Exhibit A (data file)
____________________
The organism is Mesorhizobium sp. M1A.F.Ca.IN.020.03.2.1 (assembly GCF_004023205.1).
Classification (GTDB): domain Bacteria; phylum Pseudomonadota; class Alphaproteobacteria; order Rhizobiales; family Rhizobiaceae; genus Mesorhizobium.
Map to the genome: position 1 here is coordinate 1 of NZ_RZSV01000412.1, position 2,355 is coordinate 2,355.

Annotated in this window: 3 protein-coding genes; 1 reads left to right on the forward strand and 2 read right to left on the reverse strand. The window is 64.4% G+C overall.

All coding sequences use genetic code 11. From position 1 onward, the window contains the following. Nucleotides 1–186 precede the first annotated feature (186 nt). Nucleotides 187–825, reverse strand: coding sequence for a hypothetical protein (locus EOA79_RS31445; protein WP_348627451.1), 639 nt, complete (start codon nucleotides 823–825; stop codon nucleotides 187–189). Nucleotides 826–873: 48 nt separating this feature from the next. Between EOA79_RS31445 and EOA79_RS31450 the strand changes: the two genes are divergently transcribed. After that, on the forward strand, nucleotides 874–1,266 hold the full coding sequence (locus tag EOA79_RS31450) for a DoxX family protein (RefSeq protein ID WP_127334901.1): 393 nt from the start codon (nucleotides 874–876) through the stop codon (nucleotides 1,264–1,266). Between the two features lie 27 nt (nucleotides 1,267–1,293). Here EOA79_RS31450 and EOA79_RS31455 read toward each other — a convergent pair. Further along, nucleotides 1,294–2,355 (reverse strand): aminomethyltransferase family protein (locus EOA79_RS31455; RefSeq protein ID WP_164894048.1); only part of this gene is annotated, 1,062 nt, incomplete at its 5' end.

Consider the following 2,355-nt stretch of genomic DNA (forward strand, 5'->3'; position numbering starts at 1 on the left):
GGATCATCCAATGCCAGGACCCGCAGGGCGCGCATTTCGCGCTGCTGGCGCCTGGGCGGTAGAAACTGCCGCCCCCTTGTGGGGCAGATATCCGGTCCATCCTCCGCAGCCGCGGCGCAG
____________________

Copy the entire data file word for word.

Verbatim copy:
The organism is Mesorhizobium sp. M1A.F.Ca.IN.020.03.2.1 (assembly GCF_004023205.1).
Classification (GTDB): domain Bacteria; phylum Pseudomonadota; class Alphaproteobacteria; order Rhizobiales; family Rhizobiaceae; genus Mesorhizobium.
Map to the genome: position 1 here is coordinate 1 of NZ_RZSV01000412.1, position 2,355 is coordinate 2,355.

Annotated in this window: 3 protein-coding genes; 1 reads left to right on the forward strand and 2 read right to left on the reverse strand. The window is 64.4% G+C overall.

All coding sequences use genetic code 11. From position 1 onward, the window contains the following. Nucleotides 1–186 precede the first annotated feature (186 nt). Nucleotides 187–825, reverse strand: coding sequence for a hypothetical protein (locus EOA79_RS31445; protein WP_348627451.1), 639 nt, complete (start codon nucleotides 823–825; stop codon nucleotides 187–189). Nucleotides 826–873: 48 nt separating this feature from the next. Between EOA79_RS31445 and EOA79_RS31450 the strand changes: the two genes are divergently transcribed. After that, on the forward strand, nucleotides 874–1,266 hold the full coding sequence (locus tag EOA79_RS31450) for a DoxX family protein (RefSeq protein ID WP_127334901.1): 393 nt from the start codon (nucleotides 874–876) through the stop codon (nucleotides 1,264–1,266). Between the two features lie 27 nt (nucleotides 1,267–1,293). Here EOA79_RS31450 and EOA79_RS31455 read toward each other — a convergent pair. Further along, nucleotides 1,294–2,355 (reverse strand): aminomethyltransferase family protein (locus EOA79_RS31455; RefSeq protein ID WP_164894048.1); only part of this gene is annotated, 1,062 nt, incomplete at its 5' end.

Consider the following 2,355-nt stretch of genomic DNA (forward strand, 5'->3'; position numbering starts at 1 on the left):
GGATCATCCAATGCCAGGACCCGCAGGGCGCGCATTTCGCGCTGCTGGCGCCTGGGCGGTAGAAACTGCCGCCCCCTTGTGGGGCAGATATCCGGTCCATCCTCCGCAGCCGCGGCGCAG